Delta—Chapter 3: Changing Experiences
THE TWO-MINUTE READ
Chapter 3: Changing Experiences
Debunking 3 myths about patient experience
Long a service-based model, the advent of retail-based healthcare services has begun to blur the division between healthcare as service and healthcare as product. Undifferentiated and market-priced services (from retailers such as CVS and Walgreens) are commoditizing care delivery, and suggest that healthcare organizations will face competition from more than just their own industry.
This is a more significant observation than it might sound. Currently, healthcare providers focus on (and are incentivized by) producing the best-possible health outcomes; it's a system so singularly-focused that it does not effectively address issues across the health delivery ecosystem. From the consumer perspective, the challenge here is twofold.
Firstly, when a person goes to the doctor, they assume the physician will make him well because the physician has done so before. In the eyes of the patient, positive outcomes are the baseline of the service; effectiveness is non-negotiable. Secondly, consumers aren't experts in evaluating the differences in outcomes among a number of choices. What they do evaluate—and share—are their experiences across the care continuum.
This is evidenced by "The New Voice of Influence", a growing trend where consumers trust eachother to provide truthful accounts of products/services. Patients can only evaluate what they know, and when it comes to service industries, this typically means talking about experience—pitting the healthcare delivery experience against competitors as varied as Apple, Nordstrom, and Starbucks.
So the cornerstones of contemporary retail models—on-demand access to information, expertise, and resources, among others—are now expected of healthcare service as well.
This will be a game-changer. According to "The Experience Economy," industries characterized as primarily experiential have been shown to grow at twice the average annual rate of growth. 'Low-cost' and 'high-quality' as attributes of care are merely throw-ins compared the competitive advantage afforded by memorable and favorable consumer experiences. So, if differentiation and growth are strategic imperatives for healthcare organizations, intentionally designed experiences will be integral to success.
But in order for those experiences to happen, we need to banish three long-held assumptions about patient experience:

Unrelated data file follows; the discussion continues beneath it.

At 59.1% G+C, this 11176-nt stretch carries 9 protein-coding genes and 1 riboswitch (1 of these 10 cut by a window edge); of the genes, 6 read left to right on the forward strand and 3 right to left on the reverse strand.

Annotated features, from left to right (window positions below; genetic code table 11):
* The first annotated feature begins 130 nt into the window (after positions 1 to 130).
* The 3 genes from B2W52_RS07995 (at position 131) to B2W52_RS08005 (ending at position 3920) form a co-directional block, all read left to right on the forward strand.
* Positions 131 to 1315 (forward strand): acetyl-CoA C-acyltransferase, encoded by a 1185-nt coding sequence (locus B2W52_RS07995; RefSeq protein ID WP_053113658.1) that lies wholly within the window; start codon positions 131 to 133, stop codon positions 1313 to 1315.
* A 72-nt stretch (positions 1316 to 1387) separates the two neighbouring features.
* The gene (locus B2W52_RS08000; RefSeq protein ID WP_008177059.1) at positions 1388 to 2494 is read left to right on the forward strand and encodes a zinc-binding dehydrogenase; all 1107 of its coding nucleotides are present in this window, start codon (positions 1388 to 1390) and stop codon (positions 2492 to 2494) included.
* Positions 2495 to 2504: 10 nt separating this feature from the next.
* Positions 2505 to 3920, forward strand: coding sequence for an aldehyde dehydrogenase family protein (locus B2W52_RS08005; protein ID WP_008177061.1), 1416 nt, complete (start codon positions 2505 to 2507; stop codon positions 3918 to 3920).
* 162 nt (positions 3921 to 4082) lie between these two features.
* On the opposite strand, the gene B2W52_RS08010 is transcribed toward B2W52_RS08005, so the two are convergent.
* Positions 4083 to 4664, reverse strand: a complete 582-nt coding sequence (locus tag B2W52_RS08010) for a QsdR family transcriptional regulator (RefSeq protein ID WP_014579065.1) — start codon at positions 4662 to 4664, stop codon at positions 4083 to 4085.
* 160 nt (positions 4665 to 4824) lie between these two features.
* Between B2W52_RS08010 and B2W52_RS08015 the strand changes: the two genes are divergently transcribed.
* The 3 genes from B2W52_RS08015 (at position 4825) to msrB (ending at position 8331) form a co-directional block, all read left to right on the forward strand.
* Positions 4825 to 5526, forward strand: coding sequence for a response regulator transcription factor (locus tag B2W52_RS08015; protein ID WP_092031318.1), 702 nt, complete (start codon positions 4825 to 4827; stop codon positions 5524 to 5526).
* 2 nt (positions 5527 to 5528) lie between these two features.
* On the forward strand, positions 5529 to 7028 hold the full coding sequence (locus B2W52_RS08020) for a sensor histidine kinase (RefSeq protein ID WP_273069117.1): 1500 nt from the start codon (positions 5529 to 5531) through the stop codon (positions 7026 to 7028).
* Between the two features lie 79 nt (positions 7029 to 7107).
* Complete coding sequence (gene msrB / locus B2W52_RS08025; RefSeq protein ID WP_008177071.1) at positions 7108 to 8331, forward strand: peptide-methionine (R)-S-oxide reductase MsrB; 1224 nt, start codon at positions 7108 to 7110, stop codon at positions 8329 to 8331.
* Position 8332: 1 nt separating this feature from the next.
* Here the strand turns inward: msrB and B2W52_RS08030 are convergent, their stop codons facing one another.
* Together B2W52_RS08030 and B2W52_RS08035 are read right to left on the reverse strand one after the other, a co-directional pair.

Myth 01: Patient Experience is the same as Patient Satisfaction.
Patient satisfaction scores provide little insight into what actually happened during the care experience or how to fix what went wrong — it simply tabulates satisfaction. Service improvement will require experience-specific data to translate feedback into actionable information.
Myth 02: Designing the Patient Experience Requires Large-scale Capital Investment.
The drivers of an ideal experience tend to be more related to experiential attributes (e.g. sympathy of staff) rather than capital-related issues (e.g. unrestricted visiting hours). To drive growth and overall patient engagement, we must design ways of connecting with patients, families, and their support systems on an emotional level.
Myth 03: We Know What Our Patients Want and Need.
In terms of data, providers know their patients perhaps better than anyone else. But do they understand their patients emotionally? Do they know how to align patient expectations with reality of care delivery? The field of experience design offers tools to gain a deeper understanding of the user, the user experience, and how that experience can be improved. It's processes such as these—not just data gathering—that will allow organizations to understand their patients and provide the best possible care.
Healthcare delivery systems are complicated and disjointed; thoughtful experience design can counteract this fragmentation. Future healthcare experiences will be invisible, unobtrusive, and easily integrated into people's lives—in short, well designed.